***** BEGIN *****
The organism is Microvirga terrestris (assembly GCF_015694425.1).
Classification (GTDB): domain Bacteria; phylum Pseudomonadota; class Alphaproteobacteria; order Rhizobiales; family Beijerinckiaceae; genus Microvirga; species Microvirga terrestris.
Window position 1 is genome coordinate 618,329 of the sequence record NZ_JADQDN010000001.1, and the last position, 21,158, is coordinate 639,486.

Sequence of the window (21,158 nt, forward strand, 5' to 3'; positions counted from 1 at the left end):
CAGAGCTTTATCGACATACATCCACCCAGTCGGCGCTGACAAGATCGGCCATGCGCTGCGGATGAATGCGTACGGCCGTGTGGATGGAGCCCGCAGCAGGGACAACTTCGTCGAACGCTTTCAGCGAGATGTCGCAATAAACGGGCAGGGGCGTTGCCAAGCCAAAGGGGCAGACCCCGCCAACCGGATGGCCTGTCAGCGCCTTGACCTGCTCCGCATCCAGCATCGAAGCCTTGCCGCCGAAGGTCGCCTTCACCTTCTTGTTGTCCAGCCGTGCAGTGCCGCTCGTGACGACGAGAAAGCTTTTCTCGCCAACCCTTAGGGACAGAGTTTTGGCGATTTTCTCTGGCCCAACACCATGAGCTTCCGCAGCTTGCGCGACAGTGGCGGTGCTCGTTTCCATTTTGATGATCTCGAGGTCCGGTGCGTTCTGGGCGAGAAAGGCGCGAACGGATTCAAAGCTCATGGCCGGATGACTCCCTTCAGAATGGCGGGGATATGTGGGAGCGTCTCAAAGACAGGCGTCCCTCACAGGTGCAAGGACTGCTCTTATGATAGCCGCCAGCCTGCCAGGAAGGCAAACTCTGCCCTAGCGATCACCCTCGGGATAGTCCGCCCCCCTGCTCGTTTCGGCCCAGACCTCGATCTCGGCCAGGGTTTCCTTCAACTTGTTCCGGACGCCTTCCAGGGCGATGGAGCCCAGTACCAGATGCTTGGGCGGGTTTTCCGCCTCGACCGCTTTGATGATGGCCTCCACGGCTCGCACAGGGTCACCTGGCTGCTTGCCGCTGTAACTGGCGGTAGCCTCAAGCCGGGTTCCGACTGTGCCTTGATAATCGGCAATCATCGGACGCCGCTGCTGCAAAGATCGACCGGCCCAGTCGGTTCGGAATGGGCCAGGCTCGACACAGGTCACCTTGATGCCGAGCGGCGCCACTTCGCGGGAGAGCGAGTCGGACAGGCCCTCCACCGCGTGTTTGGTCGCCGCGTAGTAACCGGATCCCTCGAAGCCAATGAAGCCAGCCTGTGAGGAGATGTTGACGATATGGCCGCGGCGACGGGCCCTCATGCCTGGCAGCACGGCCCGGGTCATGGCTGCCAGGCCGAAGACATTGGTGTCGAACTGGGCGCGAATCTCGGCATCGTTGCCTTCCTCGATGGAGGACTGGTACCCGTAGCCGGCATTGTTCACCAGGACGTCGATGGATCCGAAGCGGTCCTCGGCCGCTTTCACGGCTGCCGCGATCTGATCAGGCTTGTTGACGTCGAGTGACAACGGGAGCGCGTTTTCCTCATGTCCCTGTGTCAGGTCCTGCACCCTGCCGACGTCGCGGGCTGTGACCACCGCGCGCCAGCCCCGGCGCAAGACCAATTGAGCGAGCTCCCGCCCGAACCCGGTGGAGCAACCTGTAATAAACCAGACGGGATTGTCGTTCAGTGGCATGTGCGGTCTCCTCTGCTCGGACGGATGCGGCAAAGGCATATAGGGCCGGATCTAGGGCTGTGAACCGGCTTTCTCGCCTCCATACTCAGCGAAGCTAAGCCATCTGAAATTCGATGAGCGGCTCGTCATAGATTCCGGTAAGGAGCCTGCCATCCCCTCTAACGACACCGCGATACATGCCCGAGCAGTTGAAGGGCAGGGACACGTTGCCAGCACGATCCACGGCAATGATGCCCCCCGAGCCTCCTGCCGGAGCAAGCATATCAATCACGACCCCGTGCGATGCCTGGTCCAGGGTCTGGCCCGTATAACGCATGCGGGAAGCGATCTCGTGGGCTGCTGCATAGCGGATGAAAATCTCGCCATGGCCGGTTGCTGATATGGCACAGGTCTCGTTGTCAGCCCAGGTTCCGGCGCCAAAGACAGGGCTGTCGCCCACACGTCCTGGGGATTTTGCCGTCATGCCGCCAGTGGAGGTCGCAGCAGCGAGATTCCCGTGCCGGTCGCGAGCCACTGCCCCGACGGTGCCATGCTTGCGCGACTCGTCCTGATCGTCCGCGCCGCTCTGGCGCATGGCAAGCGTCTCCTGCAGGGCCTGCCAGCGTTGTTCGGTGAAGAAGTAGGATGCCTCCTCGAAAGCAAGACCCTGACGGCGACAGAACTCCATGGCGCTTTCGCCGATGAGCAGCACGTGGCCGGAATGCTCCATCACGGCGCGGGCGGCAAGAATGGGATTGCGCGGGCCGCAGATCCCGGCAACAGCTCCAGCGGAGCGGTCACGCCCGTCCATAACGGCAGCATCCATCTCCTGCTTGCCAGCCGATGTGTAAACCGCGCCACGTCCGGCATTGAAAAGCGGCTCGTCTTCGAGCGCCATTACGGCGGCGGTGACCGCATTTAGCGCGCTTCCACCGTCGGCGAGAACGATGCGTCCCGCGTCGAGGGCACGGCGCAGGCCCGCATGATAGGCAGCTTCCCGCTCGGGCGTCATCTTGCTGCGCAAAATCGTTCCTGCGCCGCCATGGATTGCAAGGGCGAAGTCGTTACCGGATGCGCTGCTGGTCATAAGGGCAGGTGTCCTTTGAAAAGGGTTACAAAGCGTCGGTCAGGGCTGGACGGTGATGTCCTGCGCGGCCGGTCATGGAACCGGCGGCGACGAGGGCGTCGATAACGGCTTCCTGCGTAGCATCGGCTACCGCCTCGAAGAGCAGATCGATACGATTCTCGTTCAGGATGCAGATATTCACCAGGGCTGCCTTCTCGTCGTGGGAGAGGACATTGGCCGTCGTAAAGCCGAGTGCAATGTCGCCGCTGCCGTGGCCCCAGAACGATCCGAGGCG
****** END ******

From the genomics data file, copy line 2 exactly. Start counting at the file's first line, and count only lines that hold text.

Classification (GTDB): domain Bacteria; phylum Pseudomonadota; class Alphaproteobacteria; order Rhizobiales; family Beijerinckiaceae; genus Microvirga; species Microvirga terrestris.